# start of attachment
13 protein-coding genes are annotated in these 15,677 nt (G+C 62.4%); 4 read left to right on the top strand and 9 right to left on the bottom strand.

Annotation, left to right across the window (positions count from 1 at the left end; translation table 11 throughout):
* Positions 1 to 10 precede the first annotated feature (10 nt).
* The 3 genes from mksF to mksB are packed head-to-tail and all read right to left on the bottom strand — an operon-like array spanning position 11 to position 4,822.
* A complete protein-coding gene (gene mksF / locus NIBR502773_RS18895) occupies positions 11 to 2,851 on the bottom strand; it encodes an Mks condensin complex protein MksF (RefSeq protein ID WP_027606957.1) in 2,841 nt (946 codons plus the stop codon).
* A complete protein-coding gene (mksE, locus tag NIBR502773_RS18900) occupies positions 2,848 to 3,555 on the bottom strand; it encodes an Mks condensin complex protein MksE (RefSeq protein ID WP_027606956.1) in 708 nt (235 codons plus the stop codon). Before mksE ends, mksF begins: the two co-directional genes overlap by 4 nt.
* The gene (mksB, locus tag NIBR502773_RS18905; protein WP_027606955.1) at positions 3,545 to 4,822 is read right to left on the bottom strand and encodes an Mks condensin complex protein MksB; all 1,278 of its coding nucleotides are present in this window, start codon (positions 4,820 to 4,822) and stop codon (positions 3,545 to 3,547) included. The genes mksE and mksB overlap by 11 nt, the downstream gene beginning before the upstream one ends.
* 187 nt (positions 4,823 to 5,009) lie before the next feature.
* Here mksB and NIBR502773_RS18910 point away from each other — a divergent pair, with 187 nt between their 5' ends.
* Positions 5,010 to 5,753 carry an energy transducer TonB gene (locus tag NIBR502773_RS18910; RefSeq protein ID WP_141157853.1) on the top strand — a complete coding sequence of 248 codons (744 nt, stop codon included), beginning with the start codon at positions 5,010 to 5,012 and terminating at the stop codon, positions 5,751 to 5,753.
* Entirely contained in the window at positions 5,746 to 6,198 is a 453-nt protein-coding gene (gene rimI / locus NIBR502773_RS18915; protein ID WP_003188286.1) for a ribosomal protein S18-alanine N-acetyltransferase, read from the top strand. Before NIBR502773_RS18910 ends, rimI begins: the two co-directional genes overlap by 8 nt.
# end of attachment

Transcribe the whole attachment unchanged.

13 protein-coding genes are annotated in these 15,677 nt (G+C 62.4%); 4 read left to right on the top strand and 9 right to left on the bottom strand.

Annotation, left to right across the window (positions count from 1 at the left end; translation table 11 throughout):
* Positions 1 to 10 precede the first annotated feature (10 nt).
* The 3 genes from mksF to mksB are packed head-to-tail and all read right to left on the bottom strand — an operon-like array spanning position 11 to position 4,822.
* A complete protein-coding gene (gene mksF / locus NIBR502773_RS18895) occupies positions 11 to 2,851 on the bottom strand; it encodes an Mks condensin complex protein MksF (RefSeq protein ID WP_027606957.1) in 2,841 nt (946 codons plus the stop codon).
* A complete protein-coding gene (mksE, locus tag NIBR502773_RS18900) occupies positions 2,848 to 3,555 on the bottom strand; it encodes an Mks condensin complex protein MksE (RefSeq protein ID WP_027606956.1) in 708 nt (235 codons plus the stop codon). Before mksE ends, mksF begins: the two co-directional genes overlap by 4 nt.
* The gene (mksB, locus tag NIBR502773_RS18905; protein WP_027606955.1) at positions 3,545 to 4,822 is read right to left on the bottom strand and encodes an Mks condensin complex protein MksB; all 1,278 of its coding nucleotides are present in this window, start codon (positions 4,820 to 4,822) and stop codon (positions 3,545 to 3,547) included. The genes mksE and mksB overlap by 11 nt, the downstream gene beginning before the upstream one ends.
* 187 nt (positions 4,823 to 5,009) lie before the next feature.
* Here mksB and NIBR502773_RS18910 point away from each other — a divergent pair, with 187 nt between their 5' ends.
* Positions 5,010 to 5,753 carry an energy transducer TonB gene (locus tag NIBR502773_RS18910; RefSeq protein ID WP_141157853.1) on the top strand — a complete coding sequence of 248 codons (744 nt, stop codon included), beginning with the start codon at positions 5,010 to 5,012 and terminating at the stop codon, positions 5,751 to 5,753.
* Entirely contained in the window at positions 5,746 to 6,198 is a 453-nt protein-coding gene (gene rimI / locus NIBR502773_RS18915; protein ID WP_003188286.1) for a ribosomal protein S18-alanine N-acetyltransferase, read from the top strand. Before NIBR502773_RS18910 ends, rimI begins: the two co-directional genes overlap by 8 nt.